Struggle of Democracy

For the past 86 years since the change from absolutism to constitutional monarchy in 1932, Thailand has been switching back and forth from being an infant democracy to a temporary dictatorship.

A look at the list of the country’s prime ministers since 1932 would reveal that half the time, Thailand has been ruled by either an outright dictator or a military strongman appointed by a cowed civilian parliament.

We today are the sum of our past. The sum that makes up our culture. For Thailand, democracy simply isn’t integrated into our cultural conscience. For the west, democracy is very much an integral part of its cultural conscience. History explains this.

Western civilization traces its democratic heritage from Athens and the Roman Republic. Modern democracy may look to England and the signing of the Magna Carta in 1215 as the new dawn for the concepts of freedom and human rights.

Between 1642 and 1651, England fought a civil war that saw one king beheaded, the rise of a lord protector, a failed experiment with republicanism and the restoration of the monarchy. Thousands were slaughtered during the time, but also there was a bustling of new thoughts and writings based on freedom and human rights.

Then came the Glorious Revolution of 1688, where the English parliament threw out an English king and invited a Dutch royalty to take the English throne. Why? Because the new king was willing to accept the rights of parliament and the limited power of the monarch.

A century later, the American Revolution (1765-83) overthrew its English overlord and established a republic. Meanwhile, the French Revolution (1789-99) saw both the king and queen guillotined and a republic was created. Tens of thousands of people died, but the ideals of freedom and human rights spread like wildfire, to the chagrins of absolute rulers all over the continent.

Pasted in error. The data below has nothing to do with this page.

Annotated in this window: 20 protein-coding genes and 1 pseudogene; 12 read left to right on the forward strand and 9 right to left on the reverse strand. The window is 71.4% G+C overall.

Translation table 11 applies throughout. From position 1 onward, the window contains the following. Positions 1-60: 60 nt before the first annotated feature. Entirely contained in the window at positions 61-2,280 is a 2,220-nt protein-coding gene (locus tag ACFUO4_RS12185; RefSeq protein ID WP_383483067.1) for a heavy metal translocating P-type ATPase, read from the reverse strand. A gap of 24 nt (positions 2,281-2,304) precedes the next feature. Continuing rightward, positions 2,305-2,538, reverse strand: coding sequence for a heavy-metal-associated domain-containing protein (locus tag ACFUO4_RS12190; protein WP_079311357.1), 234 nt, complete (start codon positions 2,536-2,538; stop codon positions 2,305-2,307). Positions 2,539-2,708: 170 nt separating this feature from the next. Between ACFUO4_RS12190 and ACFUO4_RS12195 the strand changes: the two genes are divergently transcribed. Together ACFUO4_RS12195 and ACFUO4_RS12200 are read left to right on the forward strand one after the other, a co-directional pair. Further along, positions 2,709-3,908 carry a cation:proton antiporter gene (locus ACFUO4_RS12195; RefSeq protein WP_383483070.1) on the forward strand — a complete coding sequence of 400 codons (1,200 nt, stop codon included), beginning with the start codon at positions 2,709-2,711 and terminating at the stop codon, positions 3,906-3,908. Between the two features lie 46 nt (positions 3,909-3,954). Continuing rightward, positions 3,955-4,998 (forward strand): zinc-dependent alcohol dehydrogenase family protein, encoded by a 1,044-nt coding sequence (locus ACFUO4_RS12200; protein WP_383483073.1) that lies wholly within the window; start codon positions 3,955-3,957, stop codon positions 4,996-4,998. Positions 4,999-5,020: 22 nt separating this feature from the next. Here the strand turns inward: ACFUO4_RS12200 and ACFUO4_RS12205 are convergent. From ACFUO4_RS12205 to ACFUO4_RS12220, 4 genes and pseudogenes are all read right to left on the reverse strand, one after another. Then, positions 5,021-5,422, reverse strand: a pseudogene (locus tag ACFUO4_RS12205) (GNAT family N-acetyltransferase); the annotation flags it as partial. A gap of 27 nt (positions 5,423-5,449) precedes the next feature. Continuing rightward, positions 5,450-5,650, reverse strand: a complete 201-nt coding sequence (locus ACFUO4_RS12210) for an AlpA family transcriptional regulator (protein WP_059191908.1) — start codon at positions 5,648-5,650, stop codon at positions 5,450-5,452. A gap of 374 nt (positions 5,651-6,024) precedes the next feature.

World War I (1914-1918) saw the fall of European royal absolutism, but also the rise of fascism. World War II (1939-1945) saw the fall of dictators, and the spread of both democracy and communism. In 1989, the Berlin Wall came down, and with it, worldwide communism. Through all the wars and conflicts of the last century, tens of millions of people died.

With old traditions torn down and new ideals established, today democracy reigns as the hallmark of western civilization and the cultural conscience of its people. But also, tens of millions of people died in the struggle for western democracy.  

Look at Japan, once a militaristic society ruled by a God-Emperor figurehead. On the morning of August 15, 1945, the Japanese people heard the voice of their emperor for the first time. Over the radio, the words were to announce Japan’s surrender. The world that the Japanese once knew was no more. It was done away by millions of casualties and two atomic bombs destroying Hiroshima and Nagasaki.

The man who ruled Japan hence was a pipe-smoking gaijin from Little Rock, Arkansas. The old system was broken, a new Japanese Constitution was written, by the gaijin.

Name a country that has undergone drastic changes, and the theme is one and the same. Disruptive destruction doing away with the old to create something new. For better or for worse, this is how history evolves.

Meanwhile, in Thailand. Never has been colonized, proudly. Didn’t quite inherit Greek writings and Roman laws, obviously. Little affected by global events such as the world wars, when compared to other countries. Saved from the spread of communism during the Cold War.